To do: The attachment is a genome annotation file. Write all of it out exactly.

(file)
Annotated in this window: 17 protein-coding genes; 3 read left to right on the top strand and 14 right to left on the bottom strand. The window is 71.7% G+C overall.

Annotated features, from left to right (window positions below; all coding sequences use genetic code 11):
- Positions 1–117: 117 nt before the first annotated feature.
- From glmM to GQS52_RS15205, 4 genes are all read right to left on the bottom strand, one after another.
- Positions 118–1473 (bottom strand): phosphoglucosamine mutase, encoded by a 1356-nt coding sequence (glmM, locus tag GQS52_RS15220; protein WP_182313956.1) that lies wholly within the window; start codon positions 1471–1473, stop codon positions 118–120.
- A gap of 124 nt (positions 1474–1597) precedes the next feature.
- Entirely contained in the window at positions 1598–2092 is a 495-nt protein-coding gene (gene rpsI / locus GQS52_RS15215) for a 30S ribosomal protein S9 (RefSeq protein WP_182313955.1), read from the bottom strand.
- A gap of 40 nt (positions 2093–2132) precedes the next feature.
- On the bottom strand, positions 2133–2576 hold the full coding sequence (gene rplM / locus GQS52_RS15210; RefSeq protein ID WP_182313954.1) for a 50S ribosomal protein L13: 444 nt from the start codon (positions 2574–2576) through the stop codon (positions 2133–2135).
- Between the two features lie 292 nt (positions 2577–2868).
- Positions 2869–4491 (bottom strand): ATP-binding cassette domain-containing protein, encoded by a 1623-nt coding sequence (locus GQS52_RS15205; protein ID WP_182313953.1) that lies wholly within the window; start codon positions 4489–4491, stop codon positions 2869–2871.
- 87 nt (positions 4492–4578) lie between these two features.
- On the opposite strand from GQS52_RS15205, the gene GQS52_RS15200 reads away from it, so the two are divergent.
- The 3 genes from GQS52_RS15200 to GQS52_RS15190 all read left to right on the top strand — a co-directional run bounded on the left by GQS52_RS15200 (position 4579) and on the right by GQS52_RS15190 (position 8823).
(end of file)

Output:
Annotated in this window: 17 protein-coding genes; 3 read left to right on the top strand and 14 right to left on the bottom strand. The window is 71.7% G+C overall.

Annotated features, from left to right (window positions below; all coding sequences use genetic code 11):
- Positions 1–117: 117 nt before the first annotated feature.
- From glmM to GQS52_RS15205, 4 genes are all read right to left on the bottom strand, one after another.
- Positions 118–1473 (bottom strand): phosphoglucosamine mutase, encoded by a 1356-nt coding sequence (glmM, locus tag GQS52_RS15220; protein WP_182313956.1) that lies wholly within the window; start codon positions 1471–1473, stop codon positions 118–120.
- A gap of 124 nt (positions 1474–1597) precedes the next feature.
- Entirely contained in the window at positions 1598–2092 is a 495-nt protein-coding gene (gene rpsI / locus GQS52_RS15215) for a 30S ribosomal protein S9 (RefSeq protein WP_182313955.1), read from the bottom strand.
- A gap of 40 nt (positions 2093–2132) precedes the next feature.
- On the bottom strand, positions 2133–2576 hold the full coding sequence (gene rplM / locus GQS52_RS15210; RefSeq protein ID WP_182313954.1) for a 50S ribosomal protein L13: 444 nt from the start codon (positions 2574–2576) through the stop codon (positions 2133–2135).
- Between the two features lie 292 nt (positions 2577–2868).
- Positions 2869–4491 (bottom strand): ATP-binding cassette domain-containing protein, encoded by a 1623-nt coding sequence (locus GQS52_RS15205; protein ID WP_182313953.1) that lies wholly within the window; start codon positions 4489–4491, stop codon positions 2869–2871.
- 87 nt (positions 4492–4578) lie between these two features.
- On the opposite strand from GQS52_RS15205, the gene GQS52_RS15200 reads away from it, so the two are divergent.
- The 3 genes from GQS52_RS15200 to GQS52_RS15190 all read left to right on the top strand — a co-directional run bounded on the left by GQS52_RS15200 (position 4579) and on the right by GQS52_RS15190 (position 8823).